Have you ever eaten something so delicious that you think ‘I have GOT to learn how to make this’?
I mean, there are some things that you know you’ll never be able to replicate (such as the Eton Mess from Cleaver East in Dublin), because there were so many flavours and it was so amazingly plated that you know your best won’t be ever good enough, so you hold it in the back of your mind like a fond memory that still dances on your tastebuds…
Then there are things (such as the black and white cookies from New York) that you know you can make.
Not to toot my own horn, but I’m a pretty darn good baker. I know what I’m doing, and if a recipe doesn’t turn out right I can usually tell what went wrong – too much flour, too little water, more coconut flavouring, etc. I found a recipe for black and white cookies and, after making it once, tweaked it so that the cookies were smaller and flatter, and the white icing wasn’t as runny. Honestly, do all of your baking with a pencil nearby. The first attempt might not be the best, but you will be way more prepared for the second.
But this bread… Oh, this bread…
It was in Northern Ireland. Mom, Sis and I had just come from the Carrick-A-Rede Rope Bridge. Our tour guide drove us to a small restaurant/bar/inn for lunch (The Fullerton Arms), where Mom & I had the Irish Stew with bread. Now the stew itself wasn’t remarkable (the broth was thin; the vegetables hearty) but the bread…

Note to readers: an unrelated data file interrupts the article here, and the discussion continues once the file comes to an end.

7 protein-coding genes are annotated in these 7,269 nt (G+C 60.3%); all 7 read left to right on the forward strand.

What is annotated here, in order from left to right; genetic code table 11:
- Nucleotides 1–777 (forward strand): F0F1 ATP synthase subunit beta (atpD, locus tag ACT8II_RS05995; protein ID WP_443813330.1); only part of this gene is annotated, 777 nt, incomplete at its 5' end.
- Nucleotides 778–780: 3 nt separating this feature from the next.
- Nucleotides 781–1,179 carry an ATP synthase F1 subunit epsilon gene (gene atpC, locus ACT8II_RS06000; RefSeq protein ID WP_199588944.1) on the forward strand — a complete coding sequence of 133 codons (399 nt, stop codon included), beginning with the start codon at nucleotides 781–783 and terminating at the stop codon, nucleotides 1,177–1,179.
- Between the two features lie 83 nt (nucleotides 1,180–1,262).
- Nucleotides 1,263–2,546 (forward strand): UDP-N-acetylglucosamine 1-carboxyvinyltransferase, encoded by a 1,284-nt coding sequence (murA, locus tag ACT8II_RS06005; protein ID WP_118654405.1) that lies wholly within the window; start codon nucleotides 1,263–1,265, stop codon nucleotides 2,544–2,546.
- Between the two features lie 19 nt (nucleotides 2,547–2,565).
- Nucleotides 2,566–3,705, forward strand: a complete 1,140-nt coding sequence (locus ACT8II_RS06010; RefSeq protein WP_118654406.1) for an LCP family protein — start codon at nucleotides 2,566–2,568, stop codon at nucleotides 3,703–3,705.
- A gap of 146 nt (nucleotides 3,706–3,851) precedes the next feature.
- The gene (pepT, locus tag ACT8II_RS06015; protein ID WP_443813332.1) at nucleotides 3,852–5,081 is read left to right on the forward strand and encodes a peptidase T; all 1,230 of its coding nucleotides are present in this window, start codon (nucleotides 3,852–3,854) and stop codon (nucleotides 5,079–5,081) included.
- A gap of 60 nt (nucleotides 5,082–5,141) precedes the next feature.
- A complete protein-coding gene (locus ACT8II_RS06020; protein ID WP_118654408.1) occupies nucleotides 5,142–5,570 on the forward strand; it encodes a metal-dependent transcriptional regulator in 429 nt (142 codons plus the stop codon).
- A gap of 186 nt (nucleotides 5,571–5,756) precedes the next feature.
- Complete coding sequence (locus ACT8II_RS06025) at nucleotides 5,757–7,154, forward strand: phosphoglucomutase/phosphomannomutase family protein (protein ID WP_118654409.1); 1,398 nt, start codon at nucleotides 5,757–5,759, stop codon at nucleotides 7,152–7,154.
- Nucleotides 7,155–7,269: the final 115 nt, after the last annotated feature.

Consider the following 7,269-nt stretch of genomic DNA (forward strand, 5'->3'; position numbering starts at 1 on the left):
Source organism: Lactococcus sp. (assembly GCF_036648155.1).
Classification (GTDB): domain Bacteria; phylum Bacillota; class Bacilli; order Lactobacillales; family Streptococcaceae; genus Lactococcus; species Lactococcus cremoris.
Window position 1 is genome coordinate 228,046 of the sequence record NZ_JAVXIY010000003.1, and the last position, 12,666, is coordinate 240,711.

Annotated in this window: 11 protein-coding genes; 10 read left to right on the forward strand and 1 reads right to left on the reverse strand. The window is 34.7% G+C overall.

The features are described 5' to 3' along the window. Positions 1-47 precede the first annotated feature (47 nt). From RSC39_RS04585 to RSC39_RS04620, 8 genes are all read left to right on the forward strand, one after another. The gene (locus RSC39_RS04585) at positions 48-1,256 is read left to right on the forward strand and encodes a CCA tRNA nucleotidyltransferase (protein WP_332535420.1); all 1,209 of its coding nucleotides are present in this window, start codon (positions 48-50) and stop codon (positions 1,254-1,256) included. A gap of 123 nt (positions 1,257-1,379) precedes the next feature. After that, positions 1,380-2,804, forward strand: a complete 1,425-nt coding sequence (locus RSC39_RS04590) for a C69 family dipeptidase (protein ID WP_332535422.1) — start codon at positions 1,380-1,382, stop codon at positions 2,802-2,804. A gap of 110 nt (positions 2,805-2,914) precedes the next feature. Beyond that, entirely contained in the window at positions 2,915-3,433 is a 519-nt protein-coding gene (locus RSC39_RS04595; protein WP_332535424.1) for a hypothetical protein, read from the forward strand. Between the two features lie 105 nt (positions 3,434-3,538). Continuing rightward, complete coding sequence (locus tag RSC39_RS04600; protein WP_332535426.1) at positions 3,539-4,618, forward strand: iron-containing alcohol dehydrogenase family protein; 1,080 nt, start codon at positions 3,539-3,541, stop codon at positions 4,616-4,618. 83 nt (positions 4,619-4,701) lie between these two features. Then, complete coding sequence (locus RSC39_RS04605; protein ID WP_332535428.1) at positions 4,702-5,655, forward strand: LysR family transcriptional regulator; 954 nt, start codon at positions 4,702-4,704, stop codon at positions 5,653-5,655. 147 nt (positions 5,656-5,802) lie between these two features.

I would have eaten an entire loaf of it. Seriously. I savoured every bite. The waitress said that it was called Wheaten Bread and that they have someone there especially to make it. Regrettably, I did not have time to come up with an elaborate plot to sneak into the kitchen and pilfer the recipe.
So I thought – I can make this! Sure I’ve never actually made bread before, but I’ve made biscotti once and I’ve made tea biscuits a few times. It doesn’t need to prove and it’s quick – how hard could it be? I found a good looking recipe on the internet and got about making it.
Attempt #1 looked okay, but it wasn’t cooked all the way through. So I tried again. And again, and again, and again. Any free time I could find in my already way-too-busy schedule was devoted to figuring out the mystery of this bread. It may have driven me a bit mental…
In the back of my mind I could hear Paul Hollywood saying how I’d done it wrong, and how he’d expected more for my signature bake (after all, the signature bake is supposed to be your best). But I wasn’t on The Great British Bake-Off, and Paul wasn’t there to tell me what I’d done wrong. I was on my own.
So I researched. I tried more kneading, less kneading, more oats, less oats, a lower oven temperature, a longer cooking time, turning it upside down half-way through… This bread was infuriatingly difficult to get right.
Thankfully the trial and error has started going in the right direction. Once I have some free time I feel like I’m finally going to kick this recipe’s butt! (…hopefully.)
[Note: as I was googling ‘farls’ to figure out the proper way to spell it I realized that cutting 4 farls means cutting it into 4 pieces and not just scoring 4 marks in the top. Perhaps this is why it wasn’t cooking all the way through – because it was too bloody thick! Seriously – how can one recipe be THIS difficult for me to understand? Bread bakers of the world, I tip my hat to you.]